The SIAM roadmap describes the high-level stages and activities required to design and transition to a SIAM model. It consists of four stages, which can be executed iteratively, adding updates and details with every iteration:
- Discovery & Strategy: initiates the SIAM transformation project, formulates key strategies and maps the current situation.
- Plan & Build: completes the detailed design for SIAM and creates the plans for the move to a new operating approach.
- Implement: manages the transition from the current ‘as-is’ state to the ‘to-be’ SIAM model. This can be through either a big bang or phased approach. The output from the Implement stage is the new operational SIAM model supported by appropriate contracts and agreements.
- Run & Improve: manages the SIAM model, day to day service delivery, processes, teams and tools and continual improvement.
I’d like to take you through some considerations for each of the SIAM roadmap stages, as part of a number of articles. My intention here is to highlight some commonly ignored considerations, which I feel will contribute to the success of implementing SIAM practices.
This article looks at the first stage, Discovery and Strategy.
Tip 1: start considering SIAM as structured, formalized service model
Now this is not a quick decision, but the thought process to move to the SIAM model needs to begin and this will be greatly assisted by using a structured and formalized approach. In an IT environment where many services are becoming commoditized (cloud, as-a-service etc.) and where multiple vendors need to work together to provide business critical services, many organizations are spending more time on managing suppliers than on delivering services. This is because they often do not have structured or formalized governance and management models to be able to do this effectively.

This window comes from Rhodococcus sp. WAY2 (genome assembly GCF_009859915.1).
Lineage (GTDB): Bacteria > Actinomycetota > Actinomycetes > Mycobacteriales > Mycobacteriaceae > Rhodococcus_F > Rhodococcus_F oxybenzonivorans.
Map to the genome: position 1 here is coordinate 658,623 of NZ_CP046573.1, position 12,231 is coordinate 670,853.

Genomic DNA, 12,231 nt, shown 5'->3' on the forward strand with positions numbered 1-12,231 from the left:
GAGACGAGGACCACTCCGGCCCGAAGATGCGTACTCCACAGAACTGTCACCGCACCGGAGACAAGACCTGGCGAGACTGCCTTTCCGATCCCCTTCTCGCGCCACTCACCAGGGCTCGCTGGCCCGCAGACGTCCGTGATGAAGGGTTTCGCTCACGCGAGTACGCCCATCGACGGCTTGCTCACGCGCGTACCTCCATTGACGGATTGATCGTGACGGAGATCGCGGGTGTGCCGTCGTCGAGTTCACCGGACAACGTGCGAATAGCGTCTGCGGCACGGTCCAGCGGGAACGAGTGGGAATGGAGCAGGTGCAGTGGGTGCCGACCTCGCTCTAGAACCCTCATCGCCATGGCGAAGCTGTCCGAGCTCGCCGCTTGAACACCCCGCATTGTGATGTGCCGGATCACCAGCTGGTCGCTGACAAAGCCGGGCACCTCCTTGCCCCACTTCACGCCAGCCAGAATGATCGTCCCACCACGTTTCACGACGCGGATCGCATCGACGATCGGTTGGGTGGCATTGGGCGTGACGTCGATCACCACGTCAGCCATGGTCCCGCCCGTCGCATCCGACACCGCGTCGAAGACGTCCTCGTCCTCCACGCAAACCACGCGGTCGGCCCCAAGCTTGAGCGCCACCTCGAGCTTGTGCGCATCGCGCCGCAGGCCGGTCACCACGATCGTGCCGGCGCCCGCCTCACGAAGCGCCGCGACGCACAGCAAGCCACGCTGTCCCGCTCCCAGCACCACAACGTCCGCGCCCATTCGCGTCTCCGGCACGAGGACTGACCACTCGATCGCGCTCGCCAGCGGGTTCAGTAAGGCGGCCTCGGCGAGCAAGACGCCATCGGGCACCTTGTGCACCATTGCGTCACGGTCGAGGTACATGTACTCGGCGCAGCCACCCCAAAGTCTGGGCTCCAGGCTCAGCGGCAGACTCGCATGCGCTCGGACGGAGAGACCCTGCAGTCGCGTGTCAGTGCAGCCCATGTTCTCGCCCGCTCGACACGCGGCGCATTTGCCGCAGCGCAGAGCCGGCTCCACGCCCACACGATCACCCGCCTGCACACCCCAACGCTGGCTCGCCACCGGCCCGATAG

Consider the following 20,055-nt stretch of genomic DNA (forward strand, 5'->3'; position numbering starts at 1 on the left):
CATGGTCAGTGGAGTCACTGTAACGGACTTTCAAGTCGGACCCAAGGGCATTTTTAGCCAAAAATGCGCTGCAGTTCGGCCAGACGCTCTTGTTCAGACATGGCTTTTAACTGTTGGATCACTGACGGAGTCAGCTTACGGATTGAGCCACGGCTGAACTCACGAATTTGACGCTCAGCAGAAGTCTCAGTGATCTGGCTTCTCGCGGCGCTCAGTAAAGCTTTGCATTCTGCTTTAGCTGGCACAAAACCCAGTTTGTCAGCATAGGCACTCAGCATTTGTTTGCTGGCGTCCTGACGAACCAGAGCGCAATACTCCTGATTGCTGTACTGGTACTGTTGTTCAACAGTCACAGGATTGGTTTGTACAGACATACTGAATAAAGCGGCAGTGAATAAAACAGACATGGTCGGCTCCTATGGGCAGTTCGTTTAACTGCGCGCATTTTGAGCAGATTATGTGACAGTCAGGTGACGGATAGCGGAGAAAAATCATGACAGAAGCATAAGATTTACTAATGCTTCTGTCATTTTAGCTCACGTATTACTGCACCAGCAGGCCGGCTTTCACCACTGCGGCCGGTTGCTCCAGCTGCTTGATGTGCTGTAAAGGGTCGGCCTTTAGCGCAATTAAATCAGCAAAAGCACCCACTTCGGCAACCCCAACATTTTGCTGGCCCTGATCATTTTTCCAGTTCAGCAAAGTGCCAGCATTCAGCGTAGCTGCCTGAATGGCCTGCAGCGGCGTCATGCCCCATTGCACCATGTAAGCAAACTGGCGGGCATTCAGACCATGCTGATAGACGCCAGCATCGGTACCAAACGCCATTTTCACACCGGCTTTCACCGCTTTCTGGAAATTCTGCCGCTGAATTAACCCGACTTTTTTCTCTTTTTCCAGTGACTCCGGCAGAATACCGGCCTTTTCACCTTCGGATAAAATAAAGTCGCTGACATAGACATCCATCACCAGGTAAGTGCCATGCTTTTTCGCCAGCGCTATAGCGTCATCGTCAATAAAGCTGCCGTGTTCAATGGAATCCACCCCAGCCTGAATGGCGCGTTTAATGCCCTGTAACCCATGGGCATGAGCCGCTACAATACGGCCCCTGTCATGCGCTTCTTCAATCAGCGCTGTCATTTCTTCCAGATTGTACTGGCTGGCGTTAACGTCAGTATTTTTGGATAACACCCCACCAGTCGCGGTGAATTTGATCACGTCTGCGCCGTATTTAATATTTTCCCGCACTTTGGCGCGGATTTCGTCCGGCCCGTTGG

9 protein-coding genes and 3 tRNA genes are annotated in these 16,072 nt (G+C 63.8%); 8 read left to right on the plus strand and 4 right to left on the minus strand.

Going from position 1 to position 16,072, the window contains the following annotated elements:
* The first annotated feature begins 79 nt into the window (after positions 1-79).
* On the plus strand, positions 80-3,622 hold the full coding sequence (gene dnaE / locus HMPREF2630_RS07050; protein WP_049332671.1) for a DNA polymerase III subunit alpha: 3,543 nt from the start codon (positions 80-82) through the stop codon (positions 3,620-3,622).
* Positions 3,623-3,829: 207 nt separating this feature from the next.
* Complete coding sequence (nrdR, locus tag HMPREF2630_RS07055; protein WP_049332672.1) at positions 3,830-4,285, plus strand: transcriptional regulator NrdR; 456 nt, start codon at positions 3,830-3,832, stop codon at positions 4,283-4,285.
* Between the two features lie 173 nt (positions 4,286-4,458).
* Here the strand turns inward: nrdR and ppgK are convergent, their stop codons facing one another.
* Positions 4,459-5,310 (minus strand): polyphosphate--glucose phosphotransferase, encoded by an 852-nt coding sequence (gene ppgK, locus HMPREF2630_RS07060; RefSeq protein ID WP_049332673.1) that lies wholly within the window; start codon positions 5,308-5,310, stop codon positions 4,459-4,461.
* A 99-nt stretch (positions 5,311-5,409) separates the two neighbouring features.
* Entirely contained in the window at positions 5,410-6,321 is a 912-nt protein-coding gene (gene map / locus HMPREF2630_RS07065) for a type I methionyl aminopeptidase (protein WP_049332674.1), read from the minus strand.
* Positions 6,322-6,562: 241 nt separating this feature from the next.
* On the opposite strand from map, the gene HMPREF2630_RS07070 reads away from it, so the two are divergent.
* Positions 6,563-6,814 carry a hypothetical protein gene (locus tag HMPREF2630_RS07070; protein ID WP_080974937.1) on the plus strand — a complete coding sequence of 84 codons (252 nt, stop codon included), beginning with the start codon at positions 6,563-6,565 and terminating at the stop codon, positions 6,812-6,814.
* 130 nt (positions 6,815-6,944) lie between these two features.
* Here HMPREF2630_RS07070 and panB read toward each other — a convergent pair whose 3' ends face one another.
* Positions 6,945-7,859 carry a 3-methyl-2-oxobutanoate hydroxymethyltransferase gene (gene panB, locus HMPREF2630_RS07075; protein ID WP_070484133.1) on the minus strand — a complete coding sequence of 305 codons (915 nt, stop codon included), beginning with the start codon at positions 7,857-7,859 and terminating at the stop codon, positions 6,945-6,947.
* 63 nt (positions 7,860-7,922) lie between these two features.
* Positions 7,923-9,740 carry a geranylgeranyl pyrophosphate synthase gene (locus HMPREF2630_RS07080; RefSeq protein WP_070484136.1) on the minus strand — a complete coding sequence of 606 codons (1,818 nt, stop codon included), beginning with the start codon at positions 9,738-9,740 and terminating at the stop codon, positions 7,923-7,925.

Discovery & Strategy is a critical stage of the roadmap, as each customer organization’s maturity, services and level of SIAM readiness is different. For instance, some organizations may already have a defined sourcing strategy or mature supplier management capabilities, whereas others will need to create these as part of their SIAM roadmap. If activities are missed – or are partially completed – there could be a negative impact on the remainder of the transition project activities.
Start considering how moving to a SIAM model might help to:
- Understand the end to end picture of service provision
- Coordinate the activities of multiple service providers
- Provide a ‘single source of truth’ regarding service performance
- Allow IT to get closer to the business as a trusted partner in developing new services and strategies
- Optimize delivery through people, processes, tools and suppliers
- Ensure smooth performance of day to day operations, enabling your customers to concentrate on more progressive activities, such as innovation, improvement and concentrating on their core business.
Moving to a SIAM model has many benefits, each unique to a particular organisation. Benefits can be a mixture of tangible (for example, cost savings) and intangible (for example, improved customer service). The benefits and costs will be different for each organization. They depend on many factors, including:
- Required business outcomes
- Services in scope
- The customer organization’s role in the SIAM ecosystem
- Organizational culture
- Appetite for risk
- The legacy contracts in place and their flexibility to accommodate new ways of working.